SECONDARY BOYCOTTS: A FUNCTIONAL ANALYSIS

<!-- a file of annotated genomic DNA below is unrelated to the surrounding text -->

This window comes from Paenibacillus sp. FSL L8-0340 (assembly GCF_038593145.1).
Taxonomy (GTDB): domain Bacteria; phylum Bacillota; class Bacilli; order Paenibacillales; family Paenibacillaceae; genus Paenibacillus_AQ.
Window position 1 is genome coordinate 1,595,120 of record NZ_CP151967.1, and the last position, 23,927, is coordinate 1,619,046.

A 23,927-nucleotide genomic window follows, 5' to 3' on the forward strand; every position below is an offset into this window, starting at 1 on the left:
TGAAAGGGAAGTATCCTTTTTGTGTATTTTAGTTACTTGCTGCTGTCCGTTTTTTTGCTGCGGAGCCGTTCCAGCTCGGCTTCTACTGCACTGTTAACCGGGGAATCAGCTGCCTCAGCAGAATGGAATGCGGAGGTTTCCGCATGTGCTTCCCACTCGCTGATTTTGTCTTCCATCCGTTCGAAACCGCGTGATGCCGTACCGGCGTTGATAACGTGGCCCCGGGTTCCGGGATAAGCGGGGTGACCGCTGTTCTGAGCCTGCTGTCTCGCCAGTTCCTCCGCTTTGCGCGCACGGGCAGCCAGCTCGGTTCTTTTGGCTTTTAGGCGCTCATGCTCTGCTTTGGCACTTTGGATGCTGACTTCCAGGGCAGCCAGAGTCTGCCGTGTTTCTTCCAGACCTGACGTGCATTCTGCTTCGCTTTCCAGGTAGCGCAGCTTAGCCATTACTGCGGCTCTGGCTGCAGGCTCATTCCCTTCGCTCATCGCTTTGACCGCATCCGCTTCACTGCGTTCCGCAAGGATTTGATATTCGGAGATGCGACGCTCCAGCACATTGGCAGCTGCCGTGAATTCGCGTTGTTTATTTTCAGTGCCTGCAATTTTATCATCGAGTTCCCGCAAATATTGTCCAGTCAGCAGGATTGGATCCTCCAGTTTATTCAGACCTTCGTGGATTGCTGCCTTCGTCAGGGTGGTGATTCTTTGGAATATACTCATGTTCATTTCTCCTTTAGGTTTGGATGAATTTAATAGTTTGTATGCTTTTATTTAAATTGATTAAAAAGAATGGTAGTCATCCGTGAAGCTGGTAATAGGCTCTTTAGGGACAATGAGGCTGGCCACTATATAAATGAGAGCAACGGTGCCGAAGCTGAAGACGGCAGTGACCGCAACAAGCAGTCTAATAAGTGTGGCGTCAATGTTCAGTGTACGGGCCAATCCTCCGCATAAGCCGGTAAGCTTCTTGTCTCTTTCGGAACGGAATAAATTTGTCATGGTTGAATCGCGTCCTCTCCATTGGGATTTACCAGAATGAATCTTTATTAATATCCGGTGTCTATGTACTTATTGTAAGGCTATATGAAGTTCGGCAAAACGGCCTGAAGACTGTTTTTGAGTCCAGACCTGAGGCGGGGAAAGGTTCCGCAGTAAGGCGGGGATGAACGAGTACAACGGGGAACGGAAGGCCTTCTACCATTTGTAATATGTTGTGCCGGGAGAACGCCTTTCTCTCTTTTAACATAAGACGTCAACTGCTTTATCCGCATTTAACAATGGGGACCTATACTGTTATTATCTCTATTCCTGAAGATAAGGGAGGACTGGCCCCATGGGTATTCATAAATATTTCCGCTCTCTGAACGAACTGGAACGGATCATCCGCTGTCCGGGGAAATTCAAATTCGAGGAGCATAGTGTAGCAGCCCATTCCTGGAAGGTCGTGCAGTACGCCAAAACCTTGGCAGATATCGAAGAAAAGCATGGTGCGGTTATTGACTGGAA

AbstractDespite considerable writing on the topic of strikes, picketing and boycotting in Ontario, the author sees at least three factors related to secondary pressure that warrant additional discussion. These are 1) the shift to regarding certain forms of economic and social pressure as legitimate rather than unlawful, which allows for expression in certain contexts rather than absolute prohibition, 2) the lack of any coherent rationale to support this shift in jurisprudence, which has been sporadic, incomplete and often inconsistent and 3) the belief, apparent in cases and news reports generally, that secondary boycotts are becoming more accepted. This article surveys the judicial retreat from prohibition on secondary actions and any deficiencies in these approaches, focusing on the ally doctrine, the common situs doctrine and consumer, publicity and informational picketing. In response to judicial confusion and contradiction, it attempts to articulate a logical approach to analysis of the above issues in relation to secondary picketing, set against and in contrast to recent Ontario decisions.
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